After a shaky start, James Mitchell built up the biggest online motorcycle accessory store in the UK with a current turnover of £14 million. It all started in a friend’s spare bedroom and now SportsBikeShop Ltd is aiming for a £30 million turnover by 2018. To top off his success, James is celebrating the signing of a new deal where he will build up a second empire in Germany over the next three years.
Having always been competitive, even with himself, the 35-year-old Managing Director of SportsBikeShop Ltd knew that he wanted to go out on his own and follow his path to success. As becoming a triathlete and an Iron Man didn’t pan out due to a knee injury, when he was introduced to web design in 2000 at the age of 20 he did everything he could to learn all about it.
Whilst working at Tong Engineering, web design started off as a hobby. He bought book after book and mastered design skills until he was in a position to start thinking that he could create a business out of it.
This feature interview was first published in issue 56 of the Lincolnshire Business weekly magazine, now available to read at www.lincsbusiness.co. Subscribe to the email newsletter to receive the latest edition in your inbox this Friday.
In 2003, James left his job to run his own web design company. “I was just a one man band, building websites for local businesses,” James explained. “My time was limited by how many hours there were in a day and how many websites I could build. So I decided I wanted to build a website that made money while I slept, rather than me sitting at my desk all hours.
“I thought, ‘Right, I’m going to start selling something online. I’ve got a motorbike, I’m going to get into bike sales’. But then my bike went because of the business. The first website launched in 2004 – and it was awful,” James laughed. “When I look back at our competitors, which there weren’t many of at the time, they all look horrible now but that’s just down to fashion and the way that things move on.”
Determined that he was going to do it his own way, James wrote the coding for SportsBikeShop.co.uk from scratch. “I was told by someone that I was reinventing the wheel, quite condescendingly so. I said, ‘No. I want to do it on my own. I want full control over it’. It was a bit of a challenge but I did it.”
Stuck in a jam
Starting a business that makes money while you sleep is no easy task and when James first started calling suppliers, he met no end of problems. “No one wants to supply someone sat in a spare bedroom operating a website who can afford to sell things for a few pound on top of the cost price. This was never our intention, but that’s how they assumed it was going to be operated.”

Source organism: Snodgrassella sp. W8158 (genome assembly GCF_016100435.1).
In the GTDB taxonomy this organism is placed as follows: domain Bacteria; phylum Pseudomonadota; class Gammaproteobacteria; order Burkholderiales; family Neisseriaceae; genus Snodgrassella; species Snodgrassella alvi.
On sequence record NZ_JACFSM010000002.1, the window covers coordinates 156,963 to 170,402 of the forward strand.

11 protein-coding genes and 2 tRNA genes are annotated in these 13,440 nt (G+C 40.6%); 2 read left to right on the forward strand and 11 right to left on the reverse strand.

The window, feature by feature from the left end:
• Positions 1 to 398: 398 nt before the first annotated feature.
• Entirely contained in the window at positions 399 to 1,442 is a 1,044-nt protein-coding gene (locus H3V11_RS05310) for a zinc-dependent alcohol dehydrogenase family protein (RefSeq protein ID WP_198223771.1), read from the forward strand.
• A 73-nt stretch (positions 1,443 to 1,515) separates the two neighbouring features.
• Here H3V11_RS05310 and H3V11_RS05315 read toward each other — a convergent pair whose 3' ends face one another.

James approached a local motorcycle accessory shop to try and get a foot through the door. They worked together with James providing the website for online sales and an address so that he would be able to sell suppliers’ products, splitting the profit 50/50.
By 2007 he realised the potential that SportBikeShop had to really succeed. James decided he wanted to focus solely on the site, giving up his business in website design for other companies. He entered into a discussion with his partner to take the business in a new direction but was met with opposition.
“My business partner had his own shop that he didn’t want to quit. I said, ‘Look, I’m going to give up everything here to run this business full time’.” James discussed with his partner that they needed to look at the possibility of amalgamating the business or look to go their separate ways in order to grow their businesses separately.
Hostilities persuaded after the mention of a buyout for James’ partner. This ended up becoming part of a lawsuit and James buying his partner out for much less than was originally offered.
“It was horrible. You’ve got lawyers prompting us to do ruthless things, you’ve got to send all of these letters, we had meetings, we had a fight! It was horrible. It detracted from the business, it’s not who I am. I like to get on with people. I don’t like confrontation and we had to work in the same building while all of this was going on.
“When I look back on it now it was a blessing because I didn’t have to have a business partner, meaning that I got full control, which was great. I put my full efforts into it again and I got my passion back for it. But that year was horrible. It was a very flat year for sales as well because it just completely detracted from the business.”
The full cover interview with James Mitchell is available to read in full here. For the latest dispatch of business news from across Lincolnshire delivered in your inbox every Friday, subscribe to the Lincolnshire Business magazine.